British beef is set to be sold in the US for the first time since the mid-1990s.
The UK government estimates the move could create GBP66m (US$82.6m) worth of export opportunities for British farmers over the next five years.
British beef has been banned in the US since the bovine spongiform encephalopathy (BSE) – better known as mad cow disease – outbreak in the mid-1990s but after a three-week inspection last summer, US authorities have agreed that there is now an equivalence of standards between the two countries in regards to disease control measures. That means UK beef can be shipped to the US, although no date has been announced for the first shipments.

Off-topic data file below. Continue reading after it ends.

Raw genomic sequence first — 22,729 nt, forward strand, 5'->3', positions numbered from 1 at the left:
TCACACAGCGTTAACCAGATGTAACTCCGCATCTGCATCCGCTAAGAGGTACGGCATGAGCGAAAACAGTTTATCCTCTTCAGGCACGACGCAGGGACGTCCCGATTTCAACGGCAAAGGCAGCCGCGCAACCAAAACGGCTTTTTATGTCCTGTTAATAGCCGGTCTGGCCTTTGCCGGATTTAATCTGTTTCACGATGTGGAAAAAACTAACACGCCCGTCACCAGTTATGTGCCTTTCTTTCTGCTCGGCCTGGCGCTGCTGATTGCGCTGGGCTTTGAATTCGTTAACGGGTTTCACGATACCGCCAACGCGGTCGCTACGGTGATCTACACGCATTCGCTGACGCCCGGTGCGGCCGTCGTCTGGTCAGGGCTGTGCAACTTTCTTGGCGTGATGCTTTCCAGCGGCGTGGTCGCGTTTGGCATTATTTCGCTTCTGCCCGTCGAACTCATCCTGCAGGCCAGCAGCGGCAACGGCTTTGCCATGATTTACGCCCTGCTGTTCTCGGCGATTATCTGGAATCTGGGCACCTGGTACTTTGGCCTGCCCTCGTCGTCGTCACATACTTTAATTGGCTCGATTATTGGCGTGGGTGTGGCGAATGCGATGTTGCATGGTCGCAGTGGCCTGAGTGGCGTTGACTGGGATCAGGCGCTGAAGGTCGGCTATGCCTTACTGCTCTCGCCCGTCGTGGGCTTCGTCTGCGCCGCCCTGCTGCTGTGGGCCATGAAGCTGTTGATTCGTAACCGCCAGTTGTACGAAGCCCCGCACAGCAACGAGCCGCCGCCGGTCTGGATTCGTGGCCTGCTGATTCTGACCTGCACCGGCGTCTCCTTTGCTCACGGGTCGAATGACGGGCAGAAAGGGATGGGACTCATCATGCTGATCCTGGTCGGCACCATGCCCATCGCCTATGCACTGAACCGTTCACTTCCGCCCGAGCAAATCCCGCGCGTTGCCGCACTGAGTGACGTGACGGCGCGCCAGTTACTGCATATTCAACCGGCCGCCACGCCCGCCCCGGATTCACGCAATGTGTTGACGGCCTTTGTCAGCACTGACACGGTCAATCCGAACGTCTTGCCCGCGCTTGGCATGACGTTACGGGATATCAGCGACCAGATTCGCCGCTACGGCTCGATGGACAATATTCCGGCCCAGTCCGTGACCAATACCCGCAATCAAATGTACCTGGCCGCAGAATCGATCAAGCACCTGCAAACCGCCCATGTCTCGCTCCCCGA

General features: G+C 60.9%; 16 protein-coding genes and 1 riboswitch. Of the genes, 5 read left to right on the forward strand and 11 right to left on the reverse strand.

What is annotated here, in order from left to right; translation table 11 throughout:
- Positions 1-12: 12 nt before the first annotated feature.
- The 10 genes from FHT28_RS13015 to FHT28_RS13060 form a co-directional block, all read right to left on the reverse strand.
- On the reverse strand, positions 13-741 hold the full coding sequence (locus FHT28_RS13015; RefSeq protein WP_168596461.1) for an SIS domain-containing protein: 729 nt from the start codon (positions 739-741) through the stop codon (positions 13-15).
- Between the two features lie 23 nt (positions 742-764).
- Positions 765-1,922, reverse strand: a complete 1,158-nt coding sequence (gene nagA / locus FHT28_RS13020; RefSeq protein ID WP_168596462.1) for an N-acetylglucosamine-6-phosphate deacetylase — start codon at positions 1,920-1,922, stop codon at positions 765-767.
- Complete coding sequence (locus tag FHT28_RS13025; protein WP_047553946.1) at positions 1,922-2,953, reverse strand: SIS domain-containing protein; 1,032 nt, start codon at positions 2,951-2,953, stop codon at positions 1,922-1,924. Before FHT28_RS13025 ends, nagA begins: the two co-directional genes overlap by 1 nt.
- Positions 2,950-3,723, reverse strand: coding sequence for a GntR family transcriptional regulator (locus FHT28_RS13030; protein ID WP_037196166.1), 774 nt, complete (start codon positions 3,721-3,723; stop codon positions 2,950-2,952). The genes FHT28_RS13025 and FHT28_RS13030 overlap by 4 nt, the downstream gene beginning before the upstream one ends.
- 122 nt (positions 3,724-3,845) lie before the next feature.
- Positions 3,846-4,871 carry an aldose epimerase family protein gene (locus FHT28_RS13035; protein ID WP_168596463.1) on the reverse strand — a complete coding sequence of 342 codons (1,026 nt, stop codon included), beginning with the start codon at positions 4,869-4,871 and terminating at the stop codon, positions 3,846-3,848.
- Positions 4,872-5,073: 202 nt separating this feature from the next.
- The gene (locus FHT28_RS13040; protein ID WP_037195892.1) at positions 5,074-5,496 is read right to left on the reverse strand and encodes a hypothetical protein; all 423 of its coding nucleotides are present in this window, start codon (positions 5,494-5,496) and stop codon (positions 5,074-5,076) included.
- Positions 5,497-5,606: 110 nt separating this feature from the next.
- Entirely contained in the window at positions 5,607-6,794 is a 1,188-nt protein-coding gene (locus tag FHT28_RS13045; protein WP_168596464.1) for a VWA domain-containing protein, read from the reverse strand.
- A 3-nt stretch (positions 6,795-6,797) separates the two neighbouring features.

The move comes after an on-going process of negotiations between the UK government, the UK’s Agriculture and Horticulture Development Board and industry groups.
UK International Trade Secretary Liz Truss said: “It is great news that the US has reopened the market to British beef. This is a win for our farmers and I look forward to seeing high-quality British beef enjoyed on tables across the US very soon.
“The UK’s farming industry will benefit from a free-trade agreement with the US because we can create wider opportunities for farmers locked out of the largest consumer market on the planet. A stronger trading relationship is a win-win for both sides.”